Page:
The Adventures of Young Indiana Jones: Attack of the Hawkmen
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1 out of 1 people found the following review useful:

A character called Fokker?

7/10
Author: Shawn Watson (curiositykilledshawn@gmail.com) from The Underverse
10 June 2010

*** This review may contain spoilers ***

Looks like Young Indy beat the Ben Stiller movie to the joke.

Directed by Ben Burtt, who won an Academy Award for his sound editing on The Last Crusade (and who is also the voice of Wall-E), this entry is a little more cohesive than previous Young Indy features and contains more adventure.

Indy and Remy transfer themselves out of the Belgian Army in with the French where they are split up. Remy is sent away as a spy and Indy a reconnaissance photographer. Many dogfights and scenes with crashing aircraft follow. The Red Baron (Marc Warren, looking like Neil Patrick Harris' twin brother) shows up and involves himself in a fictional vendetta with Indy.

It never really gets boring and avoids the history lessons that have bogged down some of the others. Enough new locations, plot developments and characters prevent this from happening, but sometimes I have a hard time following which people were real and which people are just made up to advance the story.

One of the better Young Indy adventures.

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3 out of 5 people found the following review useful:

Look for Anthony Daniels

Author: Jawsphobia from Toronto, Ontario
17 August 2000

First off, sound man Ben Burtt proves he can direct here. Attack of the Hawkmen is one of the most fun Young Indy episodes. As a bonus, if you are a Lucas fan, you may spot Threepio Anthony Daniels with a French accent in one scene, as Francois, where Indy is briefed in a big hurry by a couple of scientist types. I am surprised his credit is not more prominently featured here on the net. You have to click MORE to get the full credit list. It's just a cameo, but refreshing for those of us baffled how Star Wars actors can be so seldom used.

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1 out of 2 people found the following review useful:

Another brilliant adventure

8/10
Author: Alain English from London, England
4 November 2009

*** This review may contain spoilers ***

After his encounter with Albert Schweitzer on the shores of the Congo river, Indiana Jones (Sean Patrick Flannery) decides to dedicate himself to ending the war any way he can. To this end, he enlists in the French Intelligence Services. On his first mission, he is caught in a series of aerial duels between fighter pilots Charles Nungesser and Baron Manfred von Richthofen. Later he tries to persuade genius engineer Anthony Fokker to defect from the Germans to the Allies...

The first segment with the fighter pilots is easily the most exciting, with some spectacular flying action sequences. The production values of this series have never been better displayed. The second segment ends in a fight in a plane factory, but has an excellent, thought-provoking scene between Indy and an apathetic Anthony Fokker, well played by Craig Kelly. Stephen Toomey is delightfully charming as the dashing Nungesser and look out for a young Marc Warren as the deadly 'Red Baron' von Richthofen.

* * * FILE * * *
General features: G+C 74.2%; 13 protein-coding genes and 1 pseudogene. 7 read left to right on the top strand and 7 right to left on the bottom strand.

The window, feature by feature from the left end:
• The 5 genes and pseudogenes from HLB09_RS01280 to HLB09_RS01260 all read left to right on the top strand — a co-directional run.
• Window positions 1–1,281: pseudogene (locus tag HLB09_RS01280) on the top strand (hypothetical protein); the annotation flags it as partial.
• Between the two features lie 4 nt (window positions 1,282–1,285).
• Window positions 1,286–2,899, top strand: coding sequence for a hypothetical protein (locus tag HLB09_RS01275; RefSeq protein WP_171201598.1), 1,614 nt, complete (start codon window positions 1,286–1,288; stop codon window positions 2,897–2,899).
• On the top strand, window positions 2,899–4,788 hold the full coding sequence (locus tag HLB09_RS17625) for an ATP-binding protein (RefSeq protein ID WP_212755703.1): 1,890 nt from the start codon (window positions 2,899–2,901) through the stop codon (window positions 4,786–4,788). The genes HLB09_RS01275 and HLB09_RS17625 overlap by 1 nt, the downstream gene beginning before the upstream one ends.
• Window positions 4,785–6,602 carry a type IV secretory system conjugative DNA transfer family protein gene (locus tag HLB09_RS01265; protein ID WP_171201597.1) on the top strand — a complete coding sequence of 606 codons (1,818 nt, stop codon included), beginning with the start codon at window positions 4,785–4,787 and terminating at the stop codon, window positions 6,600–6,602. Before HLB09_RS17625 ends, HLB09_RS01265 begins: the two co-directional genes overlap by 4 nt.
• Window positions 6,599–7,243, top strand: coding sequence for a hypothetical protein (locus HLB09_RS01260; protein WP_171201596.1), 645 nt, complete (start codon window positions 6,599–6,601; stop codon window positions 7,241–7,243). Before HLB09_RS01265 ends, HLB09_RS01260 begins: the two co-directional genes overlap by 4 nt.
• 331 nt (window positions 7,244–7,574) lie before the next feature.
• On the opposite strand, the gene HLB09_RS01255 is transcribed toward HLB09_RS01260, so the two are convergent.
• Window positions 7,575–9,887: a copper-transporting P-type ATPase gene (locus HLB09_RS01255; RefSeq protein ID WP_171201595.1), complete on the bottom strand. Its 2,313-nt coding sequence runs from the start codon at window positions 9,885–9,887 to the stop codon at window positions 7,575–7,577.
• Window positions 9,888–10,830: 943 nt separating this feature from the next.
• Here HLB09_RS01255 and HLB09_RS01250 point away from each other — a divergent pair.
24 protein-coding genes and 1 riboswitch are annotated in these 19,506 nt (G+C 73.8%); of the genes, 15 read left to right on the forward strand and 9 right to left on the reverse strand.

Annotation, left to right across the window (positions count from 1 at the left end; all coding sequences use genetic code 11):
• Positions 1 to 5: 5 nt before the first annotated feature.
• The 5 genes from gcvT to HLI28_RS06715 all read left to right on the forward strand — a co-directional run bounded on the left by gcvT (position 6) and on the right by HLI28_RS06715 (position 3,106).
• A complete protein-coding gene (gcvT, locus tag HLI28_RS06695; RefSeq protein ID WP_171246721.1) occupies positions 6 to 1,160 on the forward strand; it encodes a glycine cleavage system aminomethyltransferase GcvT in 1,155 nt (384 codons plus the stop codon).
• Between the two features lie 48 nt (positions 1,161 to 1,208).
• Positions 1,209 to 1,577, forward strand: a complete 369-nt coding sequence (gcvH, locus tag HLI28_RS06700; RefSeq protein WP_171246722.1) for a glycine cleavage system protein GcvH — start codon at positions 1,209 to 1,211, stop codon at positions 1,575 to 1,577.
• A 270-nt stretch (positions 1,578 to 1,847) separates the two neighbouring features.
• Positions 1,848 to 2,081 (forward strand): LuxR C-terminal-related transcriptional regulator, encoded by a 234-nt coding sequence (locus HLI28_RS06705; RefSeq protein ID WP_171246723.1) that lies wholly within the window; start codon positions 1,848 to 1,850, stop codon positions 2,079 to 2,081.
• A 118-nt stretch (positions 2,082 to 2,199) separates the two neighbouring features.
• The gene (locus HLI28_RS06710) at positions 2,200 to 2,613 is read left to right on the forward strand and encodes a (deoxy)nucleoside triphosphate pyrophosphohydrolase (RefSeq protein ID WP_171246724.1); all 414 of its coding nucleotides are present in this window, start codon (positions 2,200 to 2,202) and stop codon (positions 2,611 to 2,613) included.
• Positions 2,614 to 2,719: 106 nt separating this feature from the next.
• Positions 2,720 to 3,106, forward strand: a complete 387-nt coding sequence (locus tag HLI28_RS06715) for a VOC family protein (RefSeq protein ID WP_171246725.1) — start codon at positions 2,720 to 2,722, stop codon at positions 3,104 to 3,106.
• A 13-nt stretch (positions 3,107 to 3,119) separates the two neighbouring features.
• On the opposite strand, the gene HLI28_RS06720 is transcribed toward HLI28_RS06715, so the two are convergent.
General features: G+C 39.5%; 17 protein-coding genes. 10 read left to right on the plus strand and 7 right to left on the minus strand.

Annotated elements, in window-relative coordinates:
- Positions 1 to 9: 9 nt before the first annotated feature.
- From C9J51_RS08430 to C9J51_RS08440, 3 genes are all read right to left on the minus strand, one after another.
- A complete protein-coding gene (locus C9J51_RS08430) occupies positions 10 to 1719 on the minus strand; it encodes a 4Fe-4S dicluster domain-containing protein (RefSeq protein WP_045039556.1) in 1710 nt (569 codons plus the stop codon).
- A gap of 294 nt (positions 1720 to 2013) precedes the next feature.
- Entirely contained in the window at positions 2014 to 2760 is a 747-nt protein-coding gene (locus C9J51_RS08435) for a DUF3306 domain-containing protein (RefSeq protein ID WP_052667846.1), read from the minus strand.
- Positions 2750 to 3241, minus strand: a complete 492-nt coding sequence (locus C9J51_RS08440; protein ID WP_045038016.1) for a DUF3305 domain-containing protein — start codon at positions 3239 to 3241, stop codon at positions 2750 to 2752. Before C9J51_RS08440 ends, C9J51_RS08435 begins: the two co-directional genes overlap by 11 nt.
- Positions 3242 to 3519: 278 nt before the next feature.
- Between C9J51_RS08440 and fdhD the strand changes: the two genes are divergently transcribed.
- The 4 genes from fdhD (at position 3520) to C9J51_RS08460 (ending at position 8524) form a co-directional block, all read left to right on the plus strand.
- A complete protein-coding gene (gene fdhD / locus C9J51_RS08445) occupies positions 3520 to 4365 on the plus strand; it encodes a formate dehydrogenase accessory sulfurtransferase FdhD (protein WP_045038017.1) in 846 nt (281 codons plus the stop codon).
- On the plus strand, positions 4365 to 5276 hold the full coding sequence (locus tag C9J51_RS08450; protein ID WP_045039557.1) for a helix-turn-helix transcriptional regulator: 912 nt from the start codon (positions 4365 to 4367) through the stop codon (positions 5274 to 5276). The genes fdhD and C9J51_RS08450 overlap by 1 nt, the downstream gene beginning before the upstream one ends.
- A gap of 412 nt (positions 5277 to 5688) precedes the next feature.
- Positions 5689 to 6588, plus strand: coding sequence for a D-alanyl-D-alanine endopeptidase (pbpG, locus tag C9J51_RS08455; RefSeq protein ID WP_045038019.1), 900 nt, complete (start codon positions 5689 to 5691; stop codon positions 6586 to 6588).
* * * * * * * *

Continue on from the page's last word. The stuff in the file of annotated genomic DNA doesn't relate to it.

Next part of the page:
Stirring historical drama, a good change of direction from previous episodes and one of the series' best.

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1 out of 2 people found the following review useful:

Good "Young Indy" movie, covering a period in WW I.

Author: TxMike from Houston, Tx, USA, Earth
11 January 2009

*** This review may contain spoilers ***

Sean Patrick Flanery stars as "young" Indiana Jones. Set in 1917 and 1918, Indy is assigned to a Belgian unit, for espionage, but not doing very much. So he and a cohort forge documents to get themselves into the French military. The USA is not yet in WW I.

Successful, Indy gets assigned to the Lafayette Escadrille, a company mostly of Americans who volunteered. His assignment is "photography" and he assumed it would be developing film and analyzing photos. Instead he was to go up in planes as a passenger and take the aerial photos. When he told everyone there "I'm only here for two weeks" they laughed because the longest any photographer lasted in their Company was 8 days!!

The story here is fiction, but it includes two key historical figures. The German ace known as "The Red Baron" and the Dutch plane designer Tony Fokker. As the movie unfolds Indy is given the assignment to sneak into Germany, posing as a German, and try to convince Fokker to leave the service of Germany and design planes for the Allies.

The movie takes a form much like the blockbuster "Indiana Jones" movies with Harrison Ford. Flanery uses expressions similar to what Ford might, has many of the same phobias, but never hesitates to jump into action when the situation calls for it.

The DVD has a number of extras and the two I enjoyed was a 27-minute feature on the real Red Baron, his life and his death. Also a similar length feature on Fokker and how he ended up in the aviation business in the USA in the years after the war. Ironically he died in his 40s after developing an infection following surgery on his sinuses.

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0 out of 9 people found the following review useful:

Cool

Author: Jarek-6
30 August 1999

I didn't even get to see all of this movie, but I saw most of it. The movie was all right. Young Indy had to venture into Germany and deliver some paper to a German industrialist. It's not a bad story, but the ending was a little inconclusive. Still, I'd give it about a 6//10.

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